Anonymous survey / listening to staff outside of management would reveal major problems.

    Management team hiding complaints or ignoring them resolves nothing.

    Listen to people telling you about issues, rather than trying to force them out.

    Instill any sort of process. No one knows what they are doing.


  6. Helpful (1)

    "You can do good work if you don't mind fighting for it"

    StarStarStarStarStar
    • Work/Life Balance
    • Culture & Values
    • Career Opportunities
    • Comp & Benefits
    • Senior Management
    Former Employee - Anonymous Employee in London, England (UK)
    Former Employee - Anonymous Employee in London, England (UK)
    Doesn't Recommend
    Negative Outlook
    Disapproves of CEO

    I worked at Reading Room full-time (More than 3 years)

    Pros

    - some of the people are fantastic, talented and lovely
    - depending on your team, the work life balance can be very good
    - individuals are never singled out for blame by the client (teams protect their own quite well)
    - lots of responsibility if you want it (but don't expect title or pay or any kind of training or support)
    - some interesting work and nice clients (if you're lucky)
    - if you're lucky enough to have a team of talented and ambitious people, the work can be consultative and ambitious (though you will have to fight every step of the way to make it so)

    Cons

    - management only care about "the number"--an always overly ambitious target not based in reality, that stresses teams, distracts from the ability to do good work, results in poor and rushed work, and has zero benefit to anyone but the leadership in the end.
    - "bonus" is hilarious.
    - chronically underpaid vs the market, especially in London
    - no training or support
    - complete lack of diversity within management and senior leadership and an inability to see how poor this is
    - No career development
    - projects are often scoped poorly by non specialists at the proposal stage, leading to mismanaged expectations later on
    - revolving door of people. For a while (about 18 months ago) things were going in the right direction, but an increasingly corporate outlook prioritised numbers over people and work leading to a mass exodus that has only got worse over time
    - constant downsizing of northern offices (plus town hall meetings about "the number") has led to very low morale
    - total aversion to interesting work, pushing skills or modernising processes
    - a sausage factory of outdated work for clients with little budget and high expectations circa 1998
    - soulless office that looks like a call centre. Idox group meetings seem to take priority over any of the staff using the meeting rooms
    - WiFi that cuts out when it rains. Seriously?!
    - under resourced

    Advice to Management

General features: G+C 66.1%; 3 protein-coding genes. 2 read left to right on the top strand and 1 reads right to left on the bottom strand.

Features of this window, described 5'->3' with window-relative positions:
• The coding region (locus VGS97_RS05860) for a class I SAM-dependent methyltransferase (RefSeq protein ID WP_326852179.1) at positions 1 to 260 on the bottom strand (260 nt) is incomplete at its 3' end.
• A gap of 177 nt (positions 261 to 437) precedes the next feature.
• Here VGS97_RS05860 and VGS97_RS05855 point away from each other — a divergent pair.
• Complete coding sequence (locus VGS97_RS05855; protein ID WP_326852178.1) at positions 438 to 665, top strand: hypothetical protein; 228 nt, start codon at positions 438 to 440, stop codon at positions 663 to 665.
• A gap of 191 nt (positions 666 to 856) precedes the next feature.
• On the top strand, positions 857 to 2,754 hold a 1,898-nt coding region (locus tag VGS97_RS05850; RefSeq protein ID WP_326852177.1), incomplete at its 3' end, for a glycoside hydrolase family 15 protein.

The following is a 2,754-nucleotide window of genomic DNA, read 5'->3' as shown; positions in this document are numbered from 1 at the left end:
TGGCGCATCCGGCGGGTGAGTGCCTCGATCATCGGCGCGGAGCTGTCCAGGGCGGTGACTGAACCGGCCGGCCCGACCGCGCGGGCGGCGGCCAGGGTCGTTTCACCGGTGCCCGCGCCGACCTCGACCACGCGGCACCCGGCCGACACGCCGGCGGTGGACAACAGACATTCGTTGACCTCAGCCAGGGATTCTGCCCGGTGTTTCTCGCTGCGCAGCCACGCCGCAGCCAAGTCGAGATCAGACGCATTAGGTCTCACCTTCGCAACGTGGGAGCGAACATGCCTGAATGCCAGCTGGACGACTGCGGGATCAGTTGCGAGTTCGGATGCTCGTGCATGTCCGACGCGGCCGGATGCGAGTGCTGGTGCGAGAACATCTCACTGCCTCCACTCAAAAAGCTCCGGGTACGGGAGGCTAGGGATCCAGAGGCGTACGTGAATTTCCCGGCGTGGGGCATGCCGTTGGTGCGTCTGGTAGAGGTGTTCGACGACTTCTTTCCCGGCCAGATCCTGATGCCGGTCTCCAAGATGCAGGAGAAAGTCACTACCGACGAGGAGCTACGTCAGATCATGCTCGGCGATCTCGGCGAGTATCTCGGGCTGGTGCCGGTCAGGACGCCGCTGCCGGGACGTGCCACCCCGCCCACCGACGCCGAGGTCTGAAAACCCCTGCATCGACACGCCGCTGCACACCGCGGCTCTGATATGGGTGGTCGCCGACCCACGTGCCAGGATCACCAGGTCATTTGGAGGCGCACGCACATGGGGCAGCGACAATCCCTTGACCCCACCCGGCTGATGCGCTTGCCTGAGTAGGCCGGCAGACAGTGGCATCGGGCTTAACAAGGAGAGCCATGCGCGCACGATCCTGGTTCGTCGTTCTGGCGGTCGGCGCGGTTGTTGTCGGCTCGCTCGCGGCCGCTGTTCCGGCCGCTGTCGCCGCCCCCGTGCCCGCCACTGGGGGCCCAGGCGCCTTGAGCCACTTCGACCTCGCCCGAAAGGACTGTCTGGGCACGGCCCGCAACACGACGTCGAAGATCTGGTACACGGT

- develop your best people and take care of them
    - figure out what Reading Room is and what it stands for
    - modernise processes and listen to those that are actually doing the work
    - diversify the leadership team
    - allow people to improve the standard of work and stop stressing them about "the number"
    - trust your people.


  7. "Are you a mediocre 25 - 55 year-old English lad? Then this company is for you!"

    StarStarStarStarStar
    • Work/Life Balance
    • Culture & Values
    • Career Opportunities
    • Comp & Benefits
    • Senior Management
    Former Employee - Anonymous Employee in London, England (UK)
    Former Employee - Anonymous Employee in London, England (UK)
    Doesn't Recommend
    Negative Outlook
    Disapproves of CEO

    I worked at Reading Room full-time (More than a year)

    Pros

    - Shiny new office

    - Depending on your role, can be a good life balance. Don't usually have to stay very late.

    - Apart from really incompetent management, everyone else is really nice. You can meet some very genuine, talented people, who quite frankly, should leave for better jobs elsewhere as Reading Room doesn't really deserve them!

    Cons

    Reading Room is ultimately racist and sexist, and quite frankly, an incompetent company. Let me explain.

    A company does not need to shout insults at you as soon as you walk in the door at 9AM to be racist or sexist. It simply does not need to hire or promote hardly any women and/or people of colour/foreigners, or simply just men who don't fit in with the mediocre, laddish culture. If you are a non-lad, expect to be interrupted constantly in meetings, and have your work and ideas appropriated by your lad colleagues. You may think I am being bitter, sensitive or overreacting(!), but I have talked to many people in the business, and they all agree with me, so this is definitely a company-wide problem.

    When I first arrived, I thought that it was a lot more diverse with the old CEO in charge (although she doesn't seem that great - head over to Adelphi Digital on Glassdoor for more awful reviews!). However, as none of the women and/or people of colour got promoted, many of them left within the last couple of years. If we were living in any other part of the country, I probably wouldn't notice how non-diverse it is, but London is one of the most diverse places in the world, and it is disappointing that this isn't reflected in Reading Room's hiring or promotional practices.

    Senior and mid-weight management is essentially a group of 25 - 55-year-old white English men who go to the pub, make sexist jokes that we all have to pretend to laugh at and keep promoting each other with meaningless titles, and I assume, more pay. Occasionally, one of them will perk up about diversity or equalising pay, but this usually results in no action or little action. White men continue to get hired and promoted constantly, despite there being other candidates and staff who are far more competent. Some of them are so incompetent, I could cry simultaneously with laughter and frustration. And some of them barely do any work, instead, they are doing 'side projects' and making excuses for not getting work done quickly enough.